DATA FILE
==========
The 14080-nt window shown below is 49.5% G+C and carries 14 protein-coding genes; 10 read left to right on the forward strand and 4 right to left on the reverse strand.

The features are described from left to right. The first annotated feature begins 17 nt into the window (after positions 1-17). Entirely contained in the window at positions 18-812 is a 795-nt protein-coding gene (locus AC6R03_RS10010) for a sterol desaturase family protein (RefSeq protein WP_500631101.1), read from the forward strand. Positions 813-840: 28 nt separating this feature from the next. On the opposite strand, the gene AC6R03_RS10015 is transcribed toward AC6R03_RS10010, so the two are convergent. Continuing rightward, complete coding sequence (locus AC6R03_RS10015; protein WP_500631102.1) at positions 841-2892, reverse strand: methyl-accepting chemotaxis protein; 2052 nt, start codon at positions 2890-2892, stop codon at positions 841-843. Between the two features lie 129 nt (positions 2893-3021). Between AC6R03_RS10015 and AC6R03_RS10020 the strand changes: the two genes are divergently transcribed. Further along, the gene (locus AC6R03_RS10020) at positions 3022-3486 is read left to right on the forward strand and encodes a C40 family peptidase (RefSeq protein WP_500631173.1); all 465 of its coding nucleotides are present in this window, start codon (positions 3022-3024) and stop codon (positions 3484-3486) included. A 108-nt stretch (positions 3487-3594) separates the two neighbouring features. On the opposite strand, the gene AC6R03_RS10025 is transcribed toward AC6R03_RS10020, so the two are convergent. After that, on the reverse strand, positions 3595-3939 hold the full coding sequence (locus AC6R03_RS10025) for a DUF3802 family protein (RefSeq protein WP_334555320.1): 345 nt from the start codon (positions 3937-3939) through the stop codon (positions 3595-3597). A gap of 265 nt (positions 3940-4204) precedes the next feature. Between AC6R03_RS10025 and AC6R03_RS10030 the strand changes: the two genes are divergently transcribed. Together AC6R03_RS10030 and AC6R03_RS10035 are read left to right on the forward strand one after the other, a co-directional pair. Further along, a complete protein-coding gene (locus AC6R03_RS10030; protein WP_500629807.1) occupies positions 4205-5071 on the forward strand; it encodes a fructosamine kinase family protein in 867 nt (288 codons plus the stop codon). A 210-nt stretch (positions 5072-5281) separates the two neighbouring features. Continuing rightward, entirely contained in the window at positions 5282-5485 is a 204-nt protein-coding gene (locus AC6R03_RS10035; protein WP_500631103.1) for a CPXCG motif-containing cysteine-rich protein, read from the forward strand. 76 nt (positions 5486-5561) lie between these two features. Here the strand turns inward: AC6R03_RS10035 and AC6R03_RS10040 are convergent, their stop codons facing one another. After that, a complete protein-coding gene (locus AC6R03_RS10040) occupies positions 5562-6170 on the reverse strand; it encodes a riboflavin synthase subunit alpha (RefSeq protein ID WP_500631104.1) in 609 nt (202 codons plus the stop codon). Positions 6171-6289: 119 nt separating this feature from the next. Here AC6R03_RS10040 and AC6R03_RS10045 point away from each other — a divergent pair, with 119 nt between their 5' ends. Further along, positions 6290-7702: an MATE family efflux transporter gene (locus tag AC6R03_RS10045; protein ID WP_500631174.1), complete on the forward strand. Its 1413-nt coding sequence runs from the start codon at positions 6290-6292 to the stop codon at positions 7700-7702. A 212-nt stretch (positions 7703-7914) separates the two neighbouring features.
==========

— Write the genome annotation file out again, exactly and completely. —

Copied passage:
The 14080-nt window shown below is 49.5% G+C and carries 14 protein-coding genes; 10 read left to right on the forward strand and 4 right to left on the reverse strand.

The features are described from left to right. The first annotated feature begins 17 nt into the window (after positions 1-17). Entirely contained in the window at positions 18-812 is a 795-nt protein-coding gene (locus AC6R03_RS10010) for a sterol desaturase family protein (RefSeq protein WP_500631101.1), read from the forward strand. Positions 813-840: 28 nt separating this feature from the next. On the opposite strand, the gene AC6R03_RS10015 is transcribed toward AC6R03_RS10010, so the two are convergent. Continuing rightward, complete coding sequence (locus AC6R03_RS10015; protein WP_500631102.1) at positions 841-2892, reverse strand: methyl-accepting chemotaxis protein; 2052 nt, start codon at positions 2890-2892, stop codon at positions 841-843. Between the two features lie 129 nt (positions 2893-3021). Between AC6R03_RS10015 and AC6R03_RS10020 the strand changes: the two genes are divergently transcribed. Further along, the gene (locus AC6R03_RS10020) at positions 3022-3486 is read left to right on the forward strand and encodes a C40 family peptidase (RefSeq protein WP_500631173.1); all 465 of its coding nucleotides are present in this window, start codon (positions 3022-3024) and stop codon (positions 3484-3486) included. A 108-nt stretch (positions 3487-3594) separates the two neighbouring features. On the opposite strand, the gene AC6R03_RS10025 is transcribed toward AC6R03_RS10020, so the two are convergent. After that, on the reverse strand, positions 3595-3939 hold the full coding sequence (locus AC6R03_RS10025) for a DUF3802 family protein (RefSeq protein WP_334555320.1): 345 nt from the start codon (positions 3937-3939) through the stop codon (positions 3595-3597). A gap of 265 nt (positions 3940-4204) precedes the next feature. Between AC6R03_RS10025 and AC6R03_RS10030 the strand changes: the two genes are divergently transcribed. Together AC6R03_RS10030 and AC6R03_RS10035 are read left to right on the forward strand one after the other, a co-directional pair. Further along, a complete protein-coding gene (locus AC6R03_RS10030; protein WP_500629807.1) occupies positions 4205-5071 on the forward strand; it encodes a fructosamine kinase family protein in 867 nt (288 codons plus the stop codon). A 210-nt stretch (positions 5072-5281) separates the two neighbouring features. Continuing rightward, entirely contained in the window at positions 5282-5485 is a 204-nt protein-coding gene (locus AC6R03_RS10035; protein WP_500631103.1) for a CPXCG motif-containing cysteine-rich protein, read from the forward strand. 76 nt (positions 5486-5561) lie between these two features. Here the strand turns inward: AC6R03_RS10035 and AC6R03_RS10040 are convergent, their stop codons facing one another. After that, a complete protein-coding gene (locus AC6R03_RS10040) occupies positions 5562-6170 on the reverse strand; it encodes a riboflavin synthase subunit alpha (RefSeq protein ID WP_500631104.1) in 609 nt (202 codons plus the stop codon). Positions 6171-6289: 119 nt separating this feature from the next. Here AC6R03_RS10040 and AC6R03_RS10045 point away from each other — a divergent pair, with 119 nt between their 5' ends. Further along, positions 6290-7702: an MATE family efflux transporter gene (locus tag AC6R03_RS10045; protein ID WP_500631174.1), complete on the forward strand. Its 1413-nt coding sequence runs from the start codon at positions 6290-6292 to the stop codon at positions 7700-7702. A 212-nt stretch (positions 7703-7914) separates the two neighbouring features.